12 1 Introduction size of the file system because the RAM can only be increased to a certain limit. This is also known as the file-count problem. Furthermore, since the NameNode runs on a JVM, a very large heap size is not recommended because frequent garbage collection pauses make the NameNode unresponsive for seconds or even minutes. 3. The time required to restart the NameNode after a failure might take up to an hour (depends on the number of files). There have been attempts[6][7] to solve this problem though. There are are workarounds to avert the file-count problem but they have drawbacks. For example, the Hadoop Archives and SequenceFile functionalities allow packing of multiple files into one file, hence consuming the metadata size of just one file. However, this passes additional complexity to applications for accessing files which might not be possible in some scenarios. Another workaround is to increase the block size of files in HDFS, which results in less number of blocks per file and hence less metadata consumption at the NameNode. However, this workaround is not effective for small files (having one block). A recent study by Shvacko[8] has shown that the centralized architecture of the NameNode limits the overall capacity and throughput of HDFS, and a new architecture is required to solve these issues. The AvatarNamenode[6] implementation by Facebook, and the recent Highly Available Namenode[7] only solve the availability issue, hence the NameNode still remains a limiting factor for throughput and namespace scalability. In this thesis report, we present a new distributed architecture for the HDFS NameNode, with the goal of making it horizontally scalable and highly available. In the remainder of this report, we will refer to the new architecture as KTHFS. The single NameNode is replaced by a set of shared-nothing stateless NameNodes which store all HDFS metadata in a distributed in-memory database called MySQL Cluster (NDB). The stateless NameNodes are light weight processes, and fetch the metadata from NDB only when it is required by a client. Since the NameNodes are stateless, they can be stopped, migrated and restarted in seconds without any downtime for clients. This also makes it possible to scale out the NameNode by launching multiple instances of it on different machines. A modified client API makes sure that the client requests are load balanced over the set of NameNodes in the system. The clients access the cluster of NameNodes by using a load balancing policy. Different load balancing policies like round robin or random can be plugged in to the client library. The capacity of KTHFS is not limited by the amount of RAM on a single NameNode, but is rather dependent on the storage capacity of NDB, which is known to have a maximum capacity of approximately two terabytes. We will discuss the memory requirements of KTHFS in the evaluation section. 2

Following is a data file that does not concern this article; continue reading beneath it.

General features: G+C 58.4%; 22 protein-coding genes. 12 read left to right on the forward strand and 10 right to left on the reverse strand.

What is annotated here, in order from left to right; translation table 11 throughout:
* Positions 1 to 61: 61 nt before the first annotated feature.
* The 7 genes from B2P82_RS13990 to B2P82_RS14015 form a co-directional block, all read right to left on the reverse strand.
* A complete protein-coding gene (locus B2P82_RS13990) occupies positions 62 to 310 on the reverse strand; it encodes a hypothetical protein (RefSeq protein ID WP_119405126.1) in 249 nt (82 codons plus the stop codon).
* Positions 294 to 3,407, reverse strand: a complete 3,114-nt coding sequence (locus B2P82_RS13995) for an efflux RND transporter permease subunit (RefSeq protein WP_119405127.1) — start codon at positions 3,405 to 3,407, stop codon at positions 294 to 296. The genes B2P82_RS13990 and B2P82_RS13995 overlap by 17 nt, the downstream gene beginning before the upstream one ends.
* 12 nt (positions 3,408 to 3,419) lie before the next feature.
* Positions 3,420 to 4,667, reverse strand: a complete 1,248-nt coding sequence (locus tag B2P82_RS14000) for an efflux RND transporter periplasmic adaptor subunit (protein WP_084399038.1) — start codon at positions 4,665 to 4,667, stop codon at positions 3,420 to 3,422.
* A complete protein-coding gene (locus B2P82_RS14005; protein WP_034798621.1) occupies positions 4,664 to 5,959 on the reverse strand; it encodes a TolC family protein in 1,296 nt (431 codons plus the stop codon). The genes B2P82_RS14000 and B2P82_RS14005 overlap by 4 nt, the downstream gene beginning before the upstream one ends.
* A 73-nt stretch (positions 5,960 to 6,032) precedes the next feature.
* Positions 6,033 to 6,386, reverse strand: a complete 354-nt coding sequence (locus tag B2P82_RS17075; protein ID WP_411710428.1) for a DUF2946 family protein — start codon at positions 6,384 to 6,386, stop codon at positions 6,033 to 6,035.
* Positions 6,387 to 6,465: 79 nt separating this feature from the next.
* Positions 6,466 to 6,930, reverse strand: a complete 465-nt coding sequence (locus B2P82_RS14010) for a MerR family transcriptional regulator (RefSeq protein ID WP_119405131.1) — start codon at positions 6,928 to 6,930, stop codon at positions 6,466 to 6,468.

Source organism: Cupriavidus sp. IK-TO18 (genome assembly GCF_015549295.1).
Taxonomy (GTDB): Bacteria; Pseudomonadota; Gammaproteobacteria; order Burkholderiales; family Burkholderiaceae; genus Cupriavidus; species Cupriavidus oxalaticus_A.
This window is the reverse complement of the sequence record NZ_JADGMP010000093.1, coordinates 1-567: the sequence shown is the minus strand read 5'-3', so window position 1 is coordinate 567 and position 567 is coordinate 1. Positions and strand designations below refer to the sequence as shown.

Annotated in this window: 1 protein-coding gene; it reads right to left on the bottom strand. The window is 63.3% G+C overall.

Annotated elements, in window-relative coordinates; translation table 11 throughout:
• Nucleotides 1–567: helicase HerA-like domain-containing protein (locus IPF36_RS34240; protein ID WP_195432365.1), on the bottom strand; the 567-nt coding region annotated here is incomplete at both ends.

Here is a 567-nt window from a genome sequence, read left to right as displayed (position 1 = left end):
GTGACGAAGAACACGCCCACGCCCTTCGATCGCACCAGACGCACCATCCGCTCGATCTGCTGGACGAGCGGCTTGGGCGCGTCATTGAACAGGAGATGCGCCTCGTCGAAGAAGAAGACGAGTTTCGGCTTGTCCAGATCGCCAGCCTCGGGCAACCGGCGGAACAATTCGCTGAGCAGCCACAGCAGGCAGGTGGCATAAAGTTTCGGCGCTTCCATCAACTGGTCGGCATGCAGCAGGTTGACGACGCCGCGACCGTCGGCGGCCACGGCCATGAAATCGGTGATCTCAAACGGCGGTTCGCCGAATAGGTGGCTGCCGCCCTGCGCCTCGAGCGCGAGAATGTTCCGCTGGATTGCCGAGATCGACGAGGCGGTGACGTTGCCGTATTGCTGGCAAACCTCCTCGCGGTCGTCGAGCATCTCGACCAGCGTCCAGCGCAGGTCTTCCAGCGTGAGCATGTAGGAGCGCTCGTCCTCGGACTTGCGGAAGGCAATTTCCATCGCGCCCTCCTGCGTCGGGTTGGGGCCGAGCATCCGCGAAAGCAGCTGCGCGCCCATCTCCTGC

13 There are significant challenges related to throughput of a NameNode in KTHFS. Since the metadata is fetched from a node (or possibly multiple nodes) in NDB over the network, the latency of the operations increases, and in turn affects the throughput of a single NameNode. Though it must be noted that HDFS is not designed for low latency operations and the Hadoop applications do not expect subsecond response times for metadata operations. The latency of operations can be improved by sacrificing some HDFS semantics, but that would violate the goal of maintaining full HDFS semantics in KTHFS. We have also designed and implemented a cache at the NameNodes to improve the latency of metadata operations. This cache reduces the round trips to the database for metadata operations but still returns the latest copy. In the next chapter, we will discuss the characteristics of some distributed file systems. In Chapter 3, we will list down the limitations of HDFS and in Chapter 4, we will describe the goals, and then elaborate the design and implementation of the project. In Chapter 5, we will discuss in detail the storage capacity, throughput and availability of the NameNodes in KTHFS. Finally in Chapter 6, we provide concluding remarks and then discuss some possible improvements to this work. 3